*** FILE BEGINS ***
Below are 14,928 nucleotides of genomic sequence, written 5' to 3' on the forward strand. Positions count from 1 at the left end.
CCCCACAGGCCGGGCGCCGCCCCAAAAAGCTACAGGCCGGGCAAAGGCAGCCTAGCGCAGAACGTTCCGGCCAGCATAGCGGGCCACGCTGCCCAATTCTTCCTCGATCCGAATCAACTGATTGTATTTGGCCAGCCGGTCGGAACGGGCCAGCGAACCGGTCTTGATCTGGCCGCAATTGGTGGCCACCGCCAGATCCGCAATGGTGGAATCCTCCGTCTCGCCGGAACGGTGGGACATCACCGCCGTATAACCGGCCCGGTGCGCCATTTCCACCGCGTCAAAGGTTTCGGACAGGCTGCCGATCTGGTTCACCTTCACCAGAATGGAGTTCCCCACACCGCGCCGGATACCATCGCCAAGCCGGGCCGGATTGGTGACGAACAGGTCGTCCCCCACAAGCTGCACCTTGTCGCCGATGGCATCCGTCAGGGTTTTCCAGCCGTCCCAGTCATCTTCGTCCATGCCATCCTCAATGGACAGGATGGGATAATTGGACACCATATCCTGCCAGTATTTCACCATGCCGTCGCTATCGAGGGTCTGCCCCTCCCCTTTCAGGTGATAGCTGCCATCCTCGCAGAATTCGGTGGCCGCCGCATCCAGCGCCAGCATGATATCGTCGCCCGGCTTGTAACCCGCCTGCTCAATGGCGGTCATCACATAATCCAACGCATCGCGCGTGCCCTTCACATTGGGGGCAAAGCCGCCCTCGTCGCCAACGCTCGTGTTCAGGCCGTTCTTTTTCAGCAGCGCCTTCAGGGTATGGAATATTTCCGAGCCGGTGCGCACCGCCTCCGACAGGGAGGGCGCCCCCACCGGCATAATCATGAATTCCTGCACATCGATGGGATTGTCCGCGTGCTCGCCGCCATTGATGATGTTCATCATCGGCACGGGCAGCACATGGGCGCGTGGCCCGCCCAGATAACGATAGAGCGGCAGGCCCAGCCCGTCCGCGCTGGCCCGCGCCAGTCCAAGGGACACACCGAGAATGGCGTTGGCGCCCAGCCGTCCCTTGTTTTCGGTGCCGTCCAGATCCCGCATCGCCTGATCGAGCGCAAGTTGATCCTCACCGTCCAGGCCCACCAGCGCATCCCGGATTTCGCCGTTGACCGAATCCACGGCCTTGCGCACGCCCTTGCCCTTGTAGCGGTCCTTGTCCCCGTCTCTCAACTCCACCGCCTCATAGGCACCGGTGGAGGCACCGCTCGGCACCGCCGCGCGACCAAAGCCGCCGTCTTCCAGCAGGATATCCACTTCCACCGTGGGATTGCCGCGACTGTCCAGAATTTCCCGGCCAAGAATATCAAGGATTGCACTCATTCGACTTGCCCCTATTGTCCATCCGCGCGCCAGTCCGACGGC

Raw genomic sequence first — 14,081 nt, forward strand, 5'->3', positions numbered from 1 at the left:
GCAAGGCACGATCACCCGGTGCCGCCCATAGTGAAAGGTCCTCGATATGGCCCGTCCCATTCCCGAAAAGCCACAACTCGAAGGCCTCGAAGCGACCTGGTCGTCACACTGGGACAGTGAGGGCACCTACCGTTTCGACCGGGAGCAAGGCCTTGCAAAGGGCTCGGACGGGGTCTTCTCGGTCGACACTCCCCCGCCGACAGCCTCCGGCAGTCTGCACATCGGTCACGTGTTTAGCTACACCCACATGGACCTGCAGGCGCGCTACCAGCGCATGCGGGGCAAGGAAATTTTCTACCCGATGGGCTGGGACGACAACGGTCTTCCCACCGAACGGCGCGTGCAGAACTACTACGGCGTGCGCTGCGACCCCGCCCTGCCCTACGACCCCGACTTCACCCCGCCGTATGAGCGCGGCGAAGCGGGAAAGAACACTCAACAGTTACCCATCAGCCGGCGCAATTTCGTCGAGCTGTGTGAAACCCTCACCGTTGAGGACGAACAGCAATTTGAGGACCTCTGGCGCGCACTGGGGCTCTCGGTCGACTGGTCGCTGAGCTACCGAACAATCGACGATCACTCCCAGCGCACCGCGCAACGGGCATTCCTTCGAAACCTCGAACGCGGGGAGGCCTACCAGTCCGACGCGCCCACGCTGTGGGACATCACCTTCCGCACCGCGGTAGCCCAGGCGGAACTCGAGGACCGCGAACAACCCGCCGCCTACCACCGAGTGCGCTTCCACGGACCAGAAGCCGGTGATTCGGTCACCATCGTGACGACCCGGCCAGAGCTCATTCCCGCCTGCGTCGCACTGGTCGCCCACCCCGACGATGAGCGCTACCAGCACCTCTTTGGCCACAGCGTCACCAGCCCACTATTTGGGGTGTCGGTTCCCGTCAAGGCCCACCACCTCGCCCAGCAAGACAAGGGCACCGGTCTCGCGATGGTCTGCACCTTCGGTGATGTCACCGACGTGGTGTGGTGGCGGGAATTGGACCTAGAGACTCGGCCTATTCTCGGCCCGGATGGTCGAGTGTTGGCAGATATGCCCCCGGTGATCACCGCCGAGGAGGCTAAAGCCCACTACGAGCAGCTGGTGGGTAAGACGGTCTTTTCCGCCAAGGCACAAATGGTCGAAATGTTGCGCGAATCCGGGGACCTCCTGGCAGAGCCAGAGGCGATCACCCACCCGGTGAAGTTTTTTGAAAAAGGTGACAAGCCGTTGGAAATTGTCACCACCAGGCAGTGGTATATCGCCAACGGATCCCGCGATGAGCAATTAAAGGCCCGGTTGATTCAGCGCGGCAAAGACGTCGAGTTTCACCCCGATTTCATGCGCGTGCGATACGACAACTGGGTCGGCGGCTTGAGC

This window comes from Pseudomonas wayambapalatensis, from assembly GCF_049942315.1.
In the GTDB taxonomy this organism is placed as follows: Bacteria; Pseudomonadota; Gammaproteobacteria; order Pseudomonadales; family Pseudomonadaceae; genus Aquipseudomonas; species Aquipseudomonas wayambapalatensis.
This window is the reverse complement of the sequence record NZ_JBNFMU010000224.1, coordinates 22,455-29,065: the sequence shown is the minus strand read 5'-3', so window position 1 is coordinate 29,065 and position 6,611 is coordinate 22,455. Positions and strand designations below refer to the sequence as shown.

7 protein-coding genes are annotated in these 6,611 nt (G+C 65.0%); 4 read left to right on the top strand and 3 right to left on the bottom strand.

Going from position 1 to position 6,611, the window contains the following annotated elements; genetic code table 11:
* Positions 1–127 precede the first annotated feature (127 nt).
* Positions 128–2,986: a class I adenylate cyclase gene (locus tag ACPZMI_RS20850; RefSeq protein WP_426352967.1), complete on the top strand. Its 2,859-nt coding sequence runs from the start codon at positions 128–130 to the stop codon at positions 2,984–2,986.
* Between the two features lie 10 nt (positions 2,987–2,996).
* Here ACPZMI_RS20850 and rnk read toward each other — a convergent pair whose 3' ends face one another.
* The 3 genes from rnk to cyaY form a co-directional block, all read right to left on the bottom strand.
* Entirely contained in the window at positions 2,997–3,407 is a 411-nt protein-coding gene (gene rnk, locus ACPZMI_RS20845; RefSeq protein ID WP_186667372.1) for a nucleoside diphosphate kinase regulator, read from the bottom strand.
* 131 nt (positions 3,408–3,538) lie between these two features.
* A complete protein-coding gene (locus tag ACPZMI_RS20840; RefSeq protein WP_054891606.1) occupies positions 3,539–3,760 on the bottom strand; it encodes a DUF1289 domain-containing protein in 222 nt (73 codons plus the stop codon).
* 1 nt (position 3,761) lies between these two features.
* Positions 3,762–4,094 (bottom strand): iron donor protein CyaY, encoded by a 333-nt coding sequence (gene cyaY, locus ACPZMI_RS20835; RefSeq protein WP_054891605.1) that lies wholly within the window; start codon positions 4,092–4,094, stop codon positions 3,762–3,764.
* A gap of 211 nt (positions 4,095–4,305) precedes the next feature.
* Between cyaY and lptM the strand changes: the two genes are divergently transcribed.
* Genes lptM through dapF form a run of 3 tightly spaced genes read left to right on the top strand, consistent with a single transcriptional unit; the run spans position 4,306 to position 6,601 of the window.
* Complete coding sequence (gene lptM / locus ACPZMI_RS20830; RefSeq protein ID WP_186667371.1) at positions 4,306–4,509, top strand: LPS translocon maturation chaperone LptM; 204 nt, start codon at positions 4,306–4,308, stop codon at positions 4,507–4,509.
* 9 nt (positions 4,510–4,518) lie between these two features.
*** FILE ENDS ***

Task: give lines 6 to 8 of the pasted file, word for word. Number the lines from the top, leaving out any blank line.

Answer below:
In the GTDB taxonomy this organism is placed as follows: Bacteria; Pseudomonadota; Gammaproteobacteria; order Pseudomonadales; family Pseudomonadaceae; genus Aquipseudomonas; species Aquipseudomonas wayambapalatensis.
This window is the reverse complement of the sequence record NZ_JBNFMU010000224.1, coordinates 22,455-29,065: the sequence shown is the minus strand read 5'-3', so window position 1 is coordinate 29,065 and position 6,611 is coordinate 22,455. Positions and strand designations below refer to the sequence as shown.

7 protein-coding genes are annotated in these 6,611 nt (G+C 65.0%); 4 read left to right on the top strand and 3 right to left on the bottom strand.